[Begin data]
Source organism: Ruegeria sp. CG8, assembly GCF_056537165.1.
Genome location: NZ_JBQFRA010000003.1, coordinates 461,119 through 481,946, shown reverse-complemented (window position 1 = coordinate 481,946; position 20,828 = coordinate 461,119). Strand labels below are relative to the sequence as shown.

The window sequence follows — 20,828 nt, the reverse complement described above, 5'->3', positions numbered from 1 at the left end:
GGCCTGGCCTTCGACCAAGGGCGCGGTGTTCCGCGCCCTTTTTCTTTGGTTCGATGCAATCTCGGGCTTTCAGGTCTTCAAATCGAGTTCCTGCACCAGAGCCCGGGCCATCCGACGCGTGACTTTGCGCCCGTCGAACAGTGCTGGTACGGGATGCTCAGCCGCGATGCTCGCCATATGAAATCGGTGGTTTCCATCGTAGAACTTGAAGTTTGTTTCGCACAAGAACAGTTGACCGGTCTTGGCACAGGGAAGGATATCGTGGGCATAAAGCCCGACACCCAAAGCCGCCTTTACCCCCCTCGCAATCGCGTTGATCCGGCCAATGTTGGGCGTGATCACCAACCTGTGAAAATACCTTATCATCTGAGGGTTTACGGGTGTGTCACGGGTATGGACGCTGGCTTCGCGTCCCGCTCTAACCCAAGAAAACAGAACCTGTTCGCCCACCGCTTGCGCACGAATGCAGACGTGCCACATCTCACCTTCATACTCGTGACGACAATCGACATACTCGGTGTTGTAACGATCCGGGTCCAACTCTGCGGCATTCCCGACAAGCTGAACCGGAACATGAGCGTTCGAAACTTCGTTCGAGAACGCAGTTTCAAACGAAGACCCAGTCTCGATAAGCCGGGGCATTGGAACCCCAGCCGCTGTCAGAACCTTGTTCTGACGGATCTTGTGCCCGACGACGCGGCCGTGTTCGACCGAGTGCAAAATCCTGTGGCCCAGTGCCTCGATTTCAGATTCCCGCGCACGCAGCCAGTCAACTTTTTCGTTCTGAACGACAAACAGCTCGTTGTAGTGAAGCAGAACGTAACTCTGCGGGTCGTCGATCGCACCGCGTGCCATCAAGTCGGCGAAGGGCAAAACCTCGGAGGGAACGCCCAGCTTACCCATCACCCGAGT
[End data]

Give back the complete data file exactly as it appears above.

Source organism: Ruegeria sp. CG8, assembly GCF_056537165.1.
Genome location: NZ_JBQFRA010000003.1, coordinates 461,119 through 481,946, shown reverse-complemented (window position 1 = coordinate 481,946; position 20,828 = coordinate 461,119). Strand labels below are relative to the sequence as shown.

The window sequence follows — 20,828 nt, the reverse complement described above, 5'->3', positions numbered from 1 at the left end:
GGCCTGGCCTTCGACCAAGGGCGCGGTGTTCCGCGCCCTTTTTCTTTGGTTCGATGCAATCTCGGGCTTTCAGGTCTTCAAATCGAGTTCCTGCACCAGAGCCCGGGCCATCCGACGCGTGACTTTGCGCCCGTCGAACAGTGCTGGTACGGGATGCTCAGCCGCGATGCTCGCCATATGAAATCGGTGGTTTCCATCGTAGAACTTGAAGTTTGTTTCGCACAAGAACAGTTGACCGGTCTTGGCACAGGGAAGGATATCGTGGGCATAAAGCCCGACACCCAAAGCCGCCTTTACCCCCCTCGCAATCGCGTTGATCCGGCCAATGTTGGGCGTGATCACCAACCTGTGAAAATACCTTATCATCTGAGGGTTTACGGGTGTGTCACGGGTATGGACGCTGGCTTCGCGTCCCGCTCTAACCCAAGAAAACAGAACCTGTTCGCCCACCGCTTGCGCACGAATGCAGACGTGCCACATCTCACCTTCATACTCGTGACGACAATCGACATACTCGGTGTTGTAACGATCCGGGTCCAACTCTGCGGCATTCCCGACAAGCTGAACCGGAACATGAGCGTTCGAAACTTCGTTCGAGAACGCAGTTTCAAACGAAGACCCAGTCTCGATAAGCCGGGGCATTGGAACCCCAGCCGCTGTCAGAACCTTGTTCTGACGGATCTTGTGCCCGACGACGCGGCCGTGTTCGACCGAGTGCAAAATCCTGTGGCCCAGTGCCTCGATTTCAGATTCCCGCGCACGCAGCCAGTCAACTTTTTCGTTCTGAACGACAAACAGCTCGTTGTAGTGAAGCAGAACGTAACTCTGCGGGTCGTCGATCGCACCGCGTGCCATCAAGTCGGCGAAGGGCAAAACCTCGGAGGGAACGCCCAGCTTACCCATCACCCGAGT